AirBnB is going thru the roof, price wise

Let me just preface that I’m coming from a guest, not a host. I’m noticing that like all things, prices go up. Also, I’ve been a guest lately at a few places for extended stays. So give that some consideration without being on the side of Hosts. Just tonight I informed my host I’ll be moving on after a 2 month stay. I fully realize that stay prices go up seasonally. However, it’s after the Xmas days and New Year days which I fully understand demand higher prices. What I find disturbing is the overall price increases. I just let my nice host I’ll be moving to another slightly cheaper “Entire Place to Myself” rental. She re-listed her place from $65 a night which I had been paying (with extensions) to $75 a night. THEN, an hour later she upped it to $92 a night. Here is what I am trying to relate: People need places to stay and AirBnb is cool for that. However, just like home rental prices… hosts are now suddenly going on a feeding frenzy and are starting to up their prices (non-seasonal) and see what takers they can get. THEN…other hosts see it’s been reserved…so others follow suit and up their prices too. It’s a little ridiculous!
If you’re a host, don’t gimme crap about rising costs being a host. It’s host after host daring to raise their nightly charges and others following suit…to an alarming degree (recently). As a guest, I hope the system implodes and prices drop because guests will only take so much feeding frenzy increases in rates. End of rant.

So, Mr/Ms Non-host, hosts are supposed to lose money? Have your ever run a business?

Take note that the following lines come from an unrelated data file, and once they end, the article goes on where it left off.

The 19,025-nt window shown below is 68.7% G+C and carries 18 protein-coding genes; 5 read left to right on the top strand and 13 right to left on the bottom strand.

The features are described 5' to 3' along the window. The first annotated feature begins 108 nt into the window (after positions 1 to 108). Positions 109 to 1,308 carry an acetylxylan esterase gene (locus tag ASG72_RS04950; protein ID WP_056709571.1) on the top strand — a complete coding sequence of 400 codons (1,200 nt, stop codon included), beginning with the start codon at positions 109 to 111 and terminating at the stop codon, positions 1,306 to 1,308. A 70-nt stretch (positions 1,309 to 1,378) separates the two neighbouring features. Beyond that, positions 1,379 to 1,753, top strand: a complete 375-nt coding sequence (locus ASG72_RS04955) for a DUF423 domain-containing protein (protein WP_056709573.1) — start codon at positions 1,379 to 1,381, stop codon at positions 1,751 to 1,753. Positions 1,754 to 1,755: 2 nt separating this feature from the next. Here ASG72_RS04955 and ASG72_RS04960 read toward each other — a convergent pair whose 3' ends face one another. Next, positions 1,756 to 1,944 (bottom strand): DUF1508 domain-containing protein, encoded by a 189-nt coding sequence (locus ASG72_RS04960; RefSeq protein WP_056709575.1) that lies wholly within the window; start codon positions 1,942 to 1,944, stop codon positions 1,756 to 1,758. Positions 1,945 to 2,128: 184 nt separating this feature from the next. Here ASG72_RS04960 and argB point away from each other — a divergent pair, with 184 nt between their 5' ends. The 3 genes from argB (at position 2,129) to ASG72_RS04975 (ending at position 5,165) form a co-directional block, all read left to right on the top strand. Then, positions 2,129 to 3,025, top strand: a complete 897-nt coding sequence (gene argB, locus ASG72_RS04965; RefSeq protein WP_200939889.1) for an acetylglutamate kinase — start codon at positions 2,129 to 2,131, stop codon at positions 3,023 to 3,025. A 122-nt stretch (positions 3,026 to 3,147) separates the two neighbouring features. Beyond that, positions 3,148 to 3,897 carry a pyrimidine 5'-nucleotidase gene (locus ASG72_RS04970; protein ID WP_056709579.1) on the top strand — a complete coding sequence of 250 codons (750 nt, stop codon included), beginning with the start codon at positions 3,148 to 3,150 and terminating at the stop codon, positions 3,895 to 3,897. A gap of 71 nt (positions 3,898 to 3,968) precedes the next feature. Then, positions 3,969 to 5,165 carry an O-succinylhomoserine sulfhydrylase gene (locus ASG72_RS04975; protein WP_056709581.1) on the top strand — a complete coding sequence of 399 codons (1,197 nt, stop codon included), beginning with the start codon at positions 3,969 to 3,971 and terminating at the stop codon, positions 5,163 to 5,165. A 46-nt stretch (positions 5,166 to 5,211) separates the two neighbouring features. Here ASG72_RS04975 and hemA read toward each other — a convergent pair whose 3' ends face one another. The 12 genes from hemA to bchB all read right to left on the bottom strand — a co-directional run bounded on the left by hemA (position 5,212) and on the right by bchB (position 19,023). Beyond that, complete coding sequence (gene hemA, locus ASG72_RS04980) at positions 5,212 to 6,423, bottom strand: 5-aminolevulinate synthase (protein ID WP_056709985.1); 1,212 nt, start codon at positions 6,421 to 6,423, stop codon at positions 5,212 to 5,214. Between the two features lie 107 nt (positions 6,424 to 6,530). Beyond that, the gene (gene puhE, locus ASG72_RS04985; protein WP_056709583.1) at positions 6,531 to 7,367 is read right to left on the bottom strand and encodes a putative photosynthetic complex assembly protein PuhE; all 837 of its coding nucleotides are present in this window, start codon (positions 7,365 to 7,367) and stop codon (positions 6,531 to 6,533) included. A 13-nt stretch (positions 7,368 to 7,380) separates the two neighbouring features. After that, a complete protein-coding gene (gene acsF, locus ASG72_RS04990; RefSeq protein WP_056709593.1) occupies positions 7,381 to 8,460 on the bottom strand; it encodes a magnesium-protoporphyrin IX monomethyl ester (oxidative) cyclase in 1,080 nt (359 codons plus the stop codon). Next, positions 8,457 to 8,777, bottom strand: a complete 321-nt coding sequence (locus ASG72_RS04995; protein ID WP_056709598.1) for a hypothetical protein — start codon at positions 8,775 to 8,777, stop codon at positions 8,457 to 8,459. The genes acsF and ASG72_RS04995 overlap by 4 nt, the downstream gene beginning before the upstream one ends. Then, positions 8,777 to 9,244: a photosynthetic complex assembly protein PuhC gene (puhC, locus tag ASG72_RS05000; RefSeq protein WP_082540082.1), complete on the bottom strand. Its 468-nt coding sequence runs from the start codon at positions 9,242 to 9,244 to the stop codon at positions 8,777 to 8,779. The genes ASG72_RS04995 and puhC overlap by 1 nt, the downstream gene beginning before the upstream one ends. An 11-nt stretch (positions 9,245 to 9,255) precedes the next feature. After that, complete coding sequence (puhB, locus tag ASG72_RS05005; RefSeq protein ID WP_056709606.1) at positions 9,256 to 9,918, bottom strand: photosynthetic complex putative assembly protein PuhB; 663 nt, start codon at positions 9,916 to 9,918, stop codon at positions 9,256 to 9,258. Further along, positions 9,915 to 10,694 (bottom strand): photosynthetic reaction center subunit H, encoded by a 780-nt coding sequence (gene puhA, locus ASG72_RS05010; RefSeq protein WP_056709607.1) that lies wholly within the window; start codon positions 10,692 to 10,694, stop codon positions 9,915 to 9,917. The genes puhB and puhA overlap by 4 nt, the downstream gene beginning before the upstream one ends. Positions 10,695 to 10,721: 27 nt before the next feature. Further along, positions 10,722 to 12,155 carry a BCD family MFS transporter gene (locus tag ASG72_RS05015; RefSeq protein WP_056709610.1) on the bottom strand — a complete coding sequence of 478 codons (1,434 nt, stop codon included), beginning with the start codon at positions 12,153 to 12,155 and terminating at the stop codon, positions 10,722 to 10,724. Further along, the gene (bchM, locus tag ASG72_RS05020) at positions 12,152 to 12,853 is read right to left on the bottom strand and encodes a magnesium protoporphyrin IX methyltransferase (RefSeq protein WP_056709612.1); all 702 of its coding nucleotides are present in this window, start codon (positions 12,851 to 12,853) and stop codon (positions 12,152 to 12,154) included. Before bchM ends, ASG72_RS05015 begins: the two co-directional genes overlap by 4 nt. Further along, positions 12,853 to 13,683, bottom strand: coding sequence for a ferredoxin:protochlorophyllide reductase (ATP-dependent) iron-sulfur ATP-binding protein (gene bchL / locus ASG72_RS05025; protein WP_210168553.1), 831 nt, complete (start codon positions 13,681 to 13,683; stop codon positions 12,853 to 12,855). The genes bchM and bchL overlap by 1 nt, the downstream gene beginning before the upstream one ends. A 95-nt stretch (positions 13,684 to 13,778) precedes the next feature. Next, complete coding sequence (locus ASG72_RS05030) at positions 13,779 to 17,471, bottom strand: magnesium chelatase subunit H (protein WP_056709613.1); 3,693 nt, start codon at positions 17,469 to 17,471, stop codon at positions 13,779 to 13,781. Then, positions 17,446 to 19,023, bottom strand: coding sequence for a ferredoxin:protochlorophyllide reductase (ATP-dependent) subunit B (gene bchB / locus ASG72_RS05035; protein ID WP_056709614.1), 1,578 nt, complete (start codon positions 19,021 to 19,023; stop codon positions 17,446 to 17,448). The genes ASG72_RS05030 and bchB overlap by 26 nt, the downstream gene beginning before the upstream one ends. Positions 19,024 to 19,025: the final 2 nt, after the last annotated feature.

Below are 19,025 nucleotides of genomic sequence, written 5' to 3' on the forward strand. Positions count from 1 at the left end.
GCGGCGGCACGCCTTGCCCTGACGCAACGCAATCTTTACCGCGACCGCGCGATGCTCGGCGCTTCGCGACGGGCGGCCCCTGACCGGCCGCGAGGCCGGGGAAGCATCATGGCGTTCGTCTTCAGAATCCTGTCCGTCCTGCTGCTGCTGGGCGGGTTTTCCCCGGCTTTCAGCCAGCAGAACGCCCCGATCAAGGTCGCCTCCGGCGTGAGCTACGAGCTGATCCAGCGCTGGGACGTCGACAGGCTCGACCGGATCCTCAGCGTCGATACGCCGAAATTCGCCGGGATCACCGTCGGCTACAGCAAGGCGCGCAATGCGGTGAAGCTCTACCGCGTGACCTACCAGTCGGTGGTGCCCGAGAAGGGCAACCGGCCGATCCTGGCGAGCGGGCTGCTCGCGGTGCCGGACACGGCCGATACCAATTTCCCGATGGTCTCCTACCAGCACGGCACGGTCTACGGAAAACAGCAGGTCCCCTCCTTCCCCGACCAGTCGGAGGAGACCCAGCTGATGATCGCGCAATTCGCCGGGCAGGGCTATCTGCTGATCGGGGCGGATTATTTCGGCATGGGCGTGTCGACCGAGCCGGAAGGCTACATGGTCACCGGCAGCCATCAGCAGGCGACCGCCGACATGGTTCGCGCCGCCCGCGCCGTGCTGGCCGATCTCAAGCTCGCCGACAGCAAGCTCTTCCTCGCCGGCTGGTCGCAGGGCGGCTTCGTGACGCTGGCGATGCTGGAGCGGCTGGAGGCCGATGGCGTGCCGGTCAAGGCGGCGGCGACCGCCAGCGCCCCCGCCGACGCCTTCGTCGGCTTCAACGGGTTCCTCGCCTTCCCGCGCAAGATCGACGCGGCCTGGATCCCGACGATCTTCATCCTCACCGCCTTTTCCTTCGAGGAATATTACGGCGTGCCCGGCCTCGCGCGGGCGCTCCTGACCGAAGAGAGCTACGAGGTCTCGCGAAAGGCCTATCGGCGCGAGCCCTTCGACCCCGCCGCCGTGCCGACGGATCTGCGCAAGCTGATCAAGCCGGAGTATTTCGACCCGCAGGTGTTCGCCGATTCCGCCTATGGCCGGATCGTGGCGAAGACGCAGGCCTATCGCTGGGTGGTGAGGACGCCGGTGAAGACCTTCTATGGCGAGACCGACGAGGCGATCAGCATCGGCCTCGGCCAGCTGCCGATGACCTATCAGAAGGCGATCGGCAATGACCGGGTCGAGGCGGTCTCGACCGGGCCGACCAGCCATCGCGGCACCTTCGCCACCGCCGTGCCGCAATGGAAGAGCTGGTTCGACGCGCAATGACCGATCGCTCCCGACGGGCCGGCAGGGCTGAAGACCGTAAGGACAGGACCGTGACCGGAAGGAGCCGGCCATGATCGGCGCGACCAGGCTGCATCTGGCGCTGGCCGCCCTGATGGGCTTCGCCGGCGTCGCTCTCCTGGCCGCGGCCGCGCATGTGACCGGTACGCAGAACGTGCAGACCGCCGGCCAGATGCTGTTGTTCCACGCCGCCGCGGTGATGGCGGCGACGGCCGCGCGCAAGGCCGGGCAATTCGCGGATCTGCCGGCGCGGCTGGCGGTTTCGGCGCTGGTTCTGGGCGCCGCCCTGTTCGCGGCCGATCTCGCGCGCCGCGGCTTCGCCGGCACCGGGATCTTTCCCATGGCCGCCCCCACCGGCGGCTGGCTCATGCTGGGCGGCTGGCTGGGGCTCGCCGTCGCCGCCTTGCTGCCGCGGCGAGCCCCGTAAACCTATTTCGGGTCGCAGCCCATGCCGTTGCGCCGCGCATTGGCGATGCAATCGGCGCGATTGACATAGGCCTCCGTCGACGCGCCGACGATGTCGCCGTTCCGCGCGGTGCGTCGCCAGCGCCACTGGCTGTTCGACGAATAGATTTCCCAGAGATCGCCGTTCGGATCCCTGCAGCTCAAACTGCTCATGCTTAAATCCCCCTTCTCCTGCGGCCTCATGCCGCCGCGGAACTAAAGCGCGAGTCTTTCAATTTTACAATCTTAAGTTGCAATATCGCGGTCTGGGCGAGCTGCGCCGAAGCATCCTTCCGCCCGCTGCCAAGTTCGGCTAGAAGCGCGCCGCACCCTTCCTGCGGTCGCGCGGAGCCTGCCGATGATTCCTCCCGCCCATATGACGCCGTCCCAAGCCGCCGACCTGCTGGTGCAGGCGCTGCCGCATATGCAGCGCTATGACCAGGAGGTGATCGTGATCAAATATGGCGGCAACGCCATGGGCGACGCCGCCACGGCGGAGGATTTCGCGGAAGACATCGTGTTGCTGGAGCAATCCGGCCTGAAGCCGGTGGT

We’re not supposed to raise prices because the market is tight, or because there’s an event happening which increases demand? Many of us are hosts because we need the money to pay our mortgage and the maintenance on the rooms and houses we rent. We’re not in business to provide you cheap monthly rentals, and we’re certainly not going to throw away much needed revenue by pricing below current market prices.

This is a HOSTS forum, not a Guests forum. I suggest that if you want to whine about AirBnB pricing that you do it on, where there are plenty of guest forums.


Sorry, I’m missing your point @Caslon. Hosts are not doing this for charity, so why should we lower our prices just so you can afford it when we’ve all got bills to pay. If there’s still a demand for housing at the higher price, there’s no reason not to charge it. If the host isn’t able to get any bookings at the higher price, then she should reconsider lowering it. It’s all about supply and demand—market price is set at the intersection of these two variables; if you price higher than what the market will bear, your demand will go lower, and if you price below the average market rate you’ll have higher demand. Maybe she realized the $65 price was way under what it should be compared to her competitors.